Most new puppy owners ask themselves a very elementary question shortly after the small dog child moves in: “Should I go to the puppy play group with my puppy?”
The size of the puppy group is crucial
One of the most important learning goals of a puppy group is the further learning and practicing social competence. This is about the puppy gaining as much good experience as possible with other puppies or adult dogs. If a dog has the opportunity to learn that his attempts to communicate with other dogs are worthwhile, an important cornerstone is laid in dealing with other members of the species. The smaller the puppy group, the better the trainer can supervise game units. The game partners should fit together well in size and temperament. A good game is always balanced and reciprocal.
In puppy play the rule is: less is more!
Puppies are quickly tired and often overwhelmed by many impressions. Playing is also very tiring. If the dog’s arousal level increases during a long game phase, the likelihood that undesirable behavior will occur, such as changing his dog, several dogs chasing a dog (bullying) or excessive snaping and biting. Negative experiences can be avoided in advance: good observation of the dogs, anticipatory action by the trainer and short, high-quality play units. Game and training sessions should alternate.
A good learning atmosphere is important
All participants in a puppy lesson – whether human or dog – should feel comfortable during the lesson. A friendly tone, a sympathetic trainer and a lot of fun with the training create a good learning atmosphere. It is also important that each human-dog team is addressed individually, so that the training can be designed to be highly effective and targeted. In addition to learning a high level of everyday practicality for the dog, theoretical learning content is also important for the dog owner: How do dogs communicate? How do you correctly assess the body language of the four-legged friends? How do I intervene in time if my dog feels uncomfortable in the game? Ideally, people and dogs learn together.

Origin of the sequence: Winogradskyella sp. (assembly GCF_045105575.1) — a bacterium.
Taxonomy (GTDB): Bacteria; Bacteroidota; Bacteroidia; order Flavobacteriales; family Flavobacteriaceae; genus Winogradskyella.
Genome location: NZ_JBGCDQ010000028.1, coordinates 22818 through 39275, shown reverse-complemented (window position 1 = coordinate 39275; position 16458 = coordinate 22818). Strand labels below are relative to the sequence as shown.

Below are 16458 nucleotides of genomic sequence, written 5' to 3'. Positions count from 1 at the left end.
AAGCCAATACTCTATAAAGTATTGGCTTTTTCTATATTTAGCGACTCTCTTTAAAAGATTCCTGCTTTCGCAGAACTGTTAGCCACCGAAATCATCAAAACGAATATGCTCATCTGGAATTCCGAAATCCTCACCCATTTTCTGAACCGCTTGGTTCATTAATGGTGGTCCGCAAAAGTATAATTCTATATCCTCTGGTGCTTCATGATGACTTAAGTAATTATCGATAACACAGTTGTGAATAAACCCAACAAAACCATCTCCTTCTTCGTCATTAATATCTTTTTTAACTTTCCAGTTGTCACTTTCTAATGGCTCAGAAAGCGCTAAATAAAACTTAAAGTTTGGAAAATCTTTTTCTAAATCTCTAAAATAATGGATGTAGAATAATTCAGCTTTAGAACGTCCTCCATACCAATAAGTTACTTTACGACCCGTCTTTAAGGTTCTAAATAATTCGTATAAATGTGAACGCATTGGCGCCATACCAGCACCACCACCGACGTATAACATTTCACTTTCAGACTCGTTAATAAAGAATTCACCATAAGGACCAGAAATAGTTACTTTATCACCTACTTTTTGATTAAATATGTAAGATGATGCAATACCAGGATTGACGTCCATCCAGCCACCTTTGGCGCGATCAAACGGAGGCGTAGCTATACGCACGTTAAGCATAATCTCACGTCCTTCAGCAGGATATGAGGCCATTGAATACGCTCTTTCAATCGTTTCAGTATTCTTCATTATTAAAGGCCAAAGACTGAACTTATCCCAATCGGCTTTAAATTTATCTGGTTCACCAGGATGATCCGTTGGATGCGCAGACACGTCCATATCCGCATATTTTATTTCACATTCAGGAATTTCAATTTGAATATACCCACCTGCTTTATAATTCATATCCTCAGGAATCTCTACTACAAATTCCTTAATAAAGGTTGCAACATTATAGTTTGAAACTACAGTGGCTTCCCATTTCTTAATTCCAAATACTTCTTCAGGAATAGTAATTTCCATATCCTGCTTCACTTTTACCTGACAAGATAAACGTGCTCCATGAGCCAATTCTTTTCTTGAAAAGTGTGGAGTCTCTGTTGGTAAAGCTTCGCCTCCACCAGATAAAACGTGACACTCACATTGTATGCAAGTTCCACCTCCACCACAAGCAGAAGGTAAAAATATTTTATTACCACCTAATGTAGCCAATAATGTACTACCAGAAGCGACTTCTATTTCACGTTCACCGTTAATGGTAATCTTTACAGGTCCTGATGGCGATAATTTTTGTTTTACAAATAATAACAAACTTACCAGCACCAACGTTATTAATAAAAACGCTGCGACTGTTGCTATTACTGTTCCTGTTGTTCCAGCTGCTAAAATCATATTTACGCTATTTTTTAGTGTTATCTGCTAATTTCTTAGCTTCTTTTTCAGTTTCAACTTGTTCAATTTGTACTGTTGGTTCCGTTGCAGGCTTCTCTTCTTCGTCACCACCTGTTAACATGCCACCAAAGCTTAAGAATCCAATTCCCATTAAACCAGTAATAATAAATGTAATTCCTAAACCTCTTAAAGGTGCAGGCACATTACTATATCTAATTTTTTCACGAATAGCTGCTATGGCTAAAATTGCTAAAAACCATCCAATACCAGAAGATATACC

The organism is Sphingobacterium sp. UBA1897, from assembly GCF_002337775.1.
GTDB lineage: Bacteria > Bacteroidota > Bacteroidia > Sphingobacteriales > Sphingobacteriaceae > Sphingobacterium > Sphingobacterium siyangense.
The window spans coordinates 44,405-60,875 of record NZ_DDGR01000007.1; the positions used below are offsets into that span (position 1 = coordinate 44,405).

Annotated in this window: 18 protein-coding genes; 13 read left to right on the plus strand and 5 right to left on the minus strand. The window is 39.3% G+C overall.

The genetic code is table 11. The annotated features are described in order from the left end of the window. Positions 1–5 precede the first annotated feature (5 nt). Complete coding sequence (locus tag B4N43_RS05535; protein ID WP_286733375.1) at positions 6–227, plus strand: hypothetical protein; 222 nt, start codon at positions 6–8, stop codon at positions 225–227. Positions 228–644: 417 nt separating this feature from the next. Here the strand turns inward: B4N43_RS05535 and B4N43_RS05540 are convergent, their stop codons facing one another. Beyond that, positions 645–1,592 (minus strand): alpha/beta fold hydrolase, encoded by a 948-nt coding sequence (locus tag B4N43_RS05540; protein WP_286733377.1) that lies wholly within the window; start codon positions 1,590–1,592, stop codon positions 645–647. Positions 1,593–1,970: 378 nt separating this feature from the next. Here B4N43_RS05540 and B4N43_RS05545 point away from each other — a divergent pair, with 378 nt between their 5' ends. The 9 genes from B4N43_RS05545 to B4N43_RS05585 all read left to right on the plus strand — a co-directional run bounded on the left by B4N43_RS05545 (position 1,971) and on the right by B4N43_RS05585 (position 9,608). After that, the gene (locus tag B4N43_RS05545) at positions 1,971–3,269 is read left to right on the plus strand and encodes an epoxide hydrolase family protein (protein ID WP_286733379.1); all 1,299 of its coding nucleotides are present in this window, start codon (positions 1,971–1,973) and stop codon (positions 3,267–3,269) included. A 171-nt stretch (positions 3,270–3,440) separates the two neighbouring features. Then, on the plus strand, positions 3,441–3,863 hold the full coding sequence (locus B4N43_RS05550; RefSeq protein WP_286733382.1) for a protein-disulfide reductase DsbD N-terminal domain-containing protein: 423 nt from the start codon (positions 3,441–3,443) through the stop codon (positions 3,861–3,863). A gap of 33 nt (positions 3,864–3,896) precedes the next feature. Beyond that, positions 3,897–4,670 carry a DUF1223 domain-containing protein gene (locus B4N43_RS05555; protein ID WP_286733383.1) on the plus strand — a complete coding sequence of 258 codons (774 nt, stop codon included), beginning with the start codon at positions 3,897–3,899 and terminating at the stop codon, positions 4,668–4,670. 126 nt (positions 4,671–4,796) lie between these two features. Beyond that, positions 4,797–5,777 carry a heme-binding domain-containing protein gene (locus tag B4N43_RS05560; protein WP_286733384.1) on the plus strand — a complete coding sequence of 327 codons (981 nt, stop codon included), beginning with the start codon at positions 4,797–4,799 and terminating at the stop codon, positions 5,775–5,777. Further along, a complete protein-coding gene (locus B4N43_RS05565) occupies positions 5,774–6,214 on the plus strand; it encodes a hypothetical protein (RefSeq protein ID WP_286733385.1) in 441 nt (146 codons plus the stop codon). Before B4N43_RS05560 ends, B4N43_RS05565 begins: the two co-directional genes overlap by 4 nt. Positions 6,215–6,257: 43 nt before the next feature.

Stay away from training methods that cause fear in the dog
Imagine yourself in a state of stress and fear: learning at such a moment is very difficult for you, isn’t it? In the worst case, learning cannot even take place. The learning behavior of our four-legged friends is the same. If the dog is under the influence of fear or stress, learning becomes almost impossible. If, for example, punishment by intimidation (alpha throw, snout handle, splashing water), pinching, kicking, loud scolding, leash pushing, spiked collar, spray collar, throwing chains, training discs and electric collars are used during the training session “for education”, it is not only the trust between humans and dogs sustainably damaged but also favors fear and stress.
Should I go to the puppy play group with my puppy?
In order to be able to finally answer this question, many factors play a role. How big is the puppy group? Are the dogs encouraged according to age? What experiences can the puppies have in the puppy group? Is there a good learning environment – for humans and dogs? What training methods are used? Before the puppy moves in with you, you should look at different groups in advance. So you can get a comprehensive picture, after all, not only should your four-legged friend be well, You too should feel comfortable and have fun while studying. Not only the dog learns in the dog school you too..